He threw for 3,147 yards last season, he was just named to the Johnny Unitas Golden Arm Award watch list for 2008, he has a record of 20-8 as a starting quarterback, and he has led the team to two consecutive bowl victories.
It's time for fans to give Rutgers QB Mike Teel some love and trust for 2008.
With the great Ray Rice leaving for the NFL after breaking the school's all-time rushing record, everyone analyzing the 2008 Scarlet Knights are saying the offense will have to prove itself again without a great running game.
There is no need for a new identity, and there is no need not to trust Mike Teel. He has been a solid fixture at his position for the past two seasons. Coming into his senior season on the banks, he has a heralded bunch of talented receivers to throw to.
I am not saying Ray Rice and Brian Leonard and a very strong Rutgers defense did not help Rutgers win in the past. Of course they're all the main reasons, but Mike Teel's role was just as important as the others in turning this Rutgers program around.
Mike Teel was a winner way before he came to Piscataway. Teel was a two-time First Team All-State selection; was a two-time All-Parochial and All-Bergen County pick; and led Don Bosco to 23-consecutive wins and back-to-back state championships.
Teel understood how to win and came into his career at Rutgers with a winning attitude. That is exactly what head coach Greg Schiano was looking for. When he was called into the starting role full-time in 2006, he helped enable Rutgers to go onto one of its most successful seasons ever, winning 11 games.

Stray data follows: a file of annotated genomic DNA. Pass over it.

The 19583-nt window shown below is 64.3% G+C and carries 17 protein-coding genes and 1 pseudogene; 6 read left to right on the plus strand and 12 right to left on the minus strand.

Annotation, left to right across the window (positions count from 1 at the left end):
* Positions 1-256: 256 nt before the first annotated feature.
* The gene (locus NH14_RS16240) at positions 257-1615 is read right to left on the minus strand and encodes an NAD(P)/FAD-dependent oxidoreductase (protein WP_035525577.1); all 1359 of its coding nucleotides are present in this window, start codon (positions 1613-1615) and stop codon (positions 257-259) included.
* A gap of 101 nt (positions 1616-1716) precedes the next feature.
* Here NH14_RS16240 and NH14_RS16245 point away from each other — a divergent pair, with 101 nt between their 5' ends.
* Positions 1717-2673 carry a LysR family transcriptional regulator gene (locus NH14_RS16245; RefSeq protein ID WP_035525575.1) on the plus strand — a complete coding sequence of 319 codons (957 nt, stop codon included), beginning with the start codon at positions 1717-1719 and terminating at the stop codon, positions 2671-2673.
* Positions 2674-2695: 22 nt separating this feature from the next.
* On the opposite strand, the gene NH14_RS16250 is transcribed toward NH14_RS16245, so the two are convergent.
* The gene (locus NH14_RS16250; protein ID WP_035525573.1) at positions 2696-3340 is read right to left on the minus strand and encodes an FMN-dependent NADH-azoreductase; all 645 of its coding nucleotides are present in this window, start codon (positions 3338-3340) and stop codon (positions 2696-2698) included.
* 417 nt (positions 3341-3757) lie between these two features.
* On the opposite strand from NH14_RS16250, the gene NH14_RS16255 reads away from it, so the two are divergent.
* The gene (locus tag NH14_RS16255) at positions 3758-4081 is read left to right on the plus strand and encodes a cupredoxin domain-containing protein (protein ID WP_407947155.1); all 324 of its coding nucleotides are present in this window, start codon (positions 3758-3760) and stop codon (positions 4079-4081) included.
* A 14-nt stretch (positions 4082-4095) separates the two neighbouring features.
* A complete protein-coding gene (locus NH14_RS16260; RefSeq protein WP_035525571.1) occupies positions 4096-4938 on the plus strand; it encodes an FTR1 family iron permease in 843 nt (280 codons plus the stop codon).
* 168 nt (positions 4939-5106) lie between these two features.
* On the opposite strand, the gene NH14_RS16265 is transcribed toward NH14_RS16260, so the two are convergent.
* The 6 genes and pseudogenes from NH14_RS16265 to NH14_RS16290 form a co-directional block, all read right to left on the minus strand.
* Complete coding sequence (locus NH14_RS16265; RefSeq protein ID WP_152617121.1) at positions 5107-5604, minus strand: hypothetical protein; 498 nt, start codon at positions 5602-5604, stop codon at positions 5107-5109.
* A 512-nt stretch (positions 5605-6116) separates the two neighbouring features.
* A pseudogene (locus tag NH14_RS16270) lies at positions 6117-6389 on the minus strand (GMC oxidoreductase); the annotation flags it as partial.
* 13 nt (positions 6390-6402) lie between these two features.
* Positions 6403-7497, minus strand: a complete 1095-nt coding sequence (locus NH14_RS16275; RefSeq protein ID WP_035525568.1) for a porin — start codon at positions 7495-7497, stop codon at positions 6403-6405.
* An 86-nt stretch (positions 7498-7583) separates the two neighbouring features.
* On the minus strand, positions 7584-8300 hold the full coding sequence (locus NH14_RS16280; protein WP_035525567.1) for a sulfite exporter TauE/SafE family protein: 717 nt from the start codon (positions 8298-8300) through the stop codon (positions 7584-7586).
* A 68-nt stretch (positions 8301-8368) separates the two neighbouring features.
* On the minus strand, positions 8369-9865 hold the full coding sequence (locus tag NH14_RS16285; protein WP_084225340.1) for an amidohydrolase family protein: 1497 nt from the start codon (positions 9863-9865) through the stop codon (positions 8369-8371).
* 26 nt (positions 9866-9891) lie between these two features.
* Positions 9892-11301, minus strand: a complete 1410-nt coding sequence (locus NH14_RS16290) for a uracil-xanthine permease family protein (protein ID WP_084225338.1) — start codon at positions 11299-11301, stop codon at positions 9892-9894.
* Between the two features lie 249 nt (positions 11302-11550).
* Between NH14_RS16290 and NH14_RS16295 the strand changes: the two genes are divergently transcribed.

A successful program has good players at all major positions. Rutgers had the talented running game, a solid defense, but also had a very strong-minded and tough quarterback to lead as well.
Everyone knows the blame of losing falls on the coach and quarterback, and no one took more blame last year than Mike Teel for an 8-5 season. He took the most blame after throwing a game-ending interception against Cincinnati as RU looked like it was driving for a game-winning TD in the last seconds.
Even with a badly hurt thumb for more than half the season, Teel kept on playing—and playing well.
Teel wound up throwing 20 touchdown passes, setting an all-time school record for a single season; was second in Rutgers history for yards in a season (3,147); and threw for six 300-yard games in 2007.
Most importantly, Teel looked completely healthy against Ball State in the International Bowl, in which Rutgers trounced BSU 52-30.
Now fans ask if Teel can still be good without Ray Rice behind him. The answer is yes. The running game behind Teel this year is not that bad, and his receivers are better than in years past.
Kordell Young and Mason Robinson will see lots of playing time in the backfield and will be nice compliments to Teel. Both are quick and can cut anyway in an instant.
Teel also has leading wide receivers Kenny Britt and Tiquan Underwood back from last year. Keith Stroud, Kevin Brock, and Tim Brown will also make fine targets for Teel.
Maybe the greatest number from last year's team was that Rutgers was the first team in NCAA history to have a 2,000-yard rusher, a 3,000-yard passer, and two 1,000-yard receivers.
Mike Teel is athletically skilled, mentally tough, and a proven winner. He is one of the main reasons the Rutgers program is where it is today.
Now the senior QB has a chance to really prove himself to all the fans out there, and I believe he will do that. Mike Teel may have been the quiet one behind Rice and Leonard, but this is now his team to lead.
Leading is exactly what Mike Teel has done the past two seasons.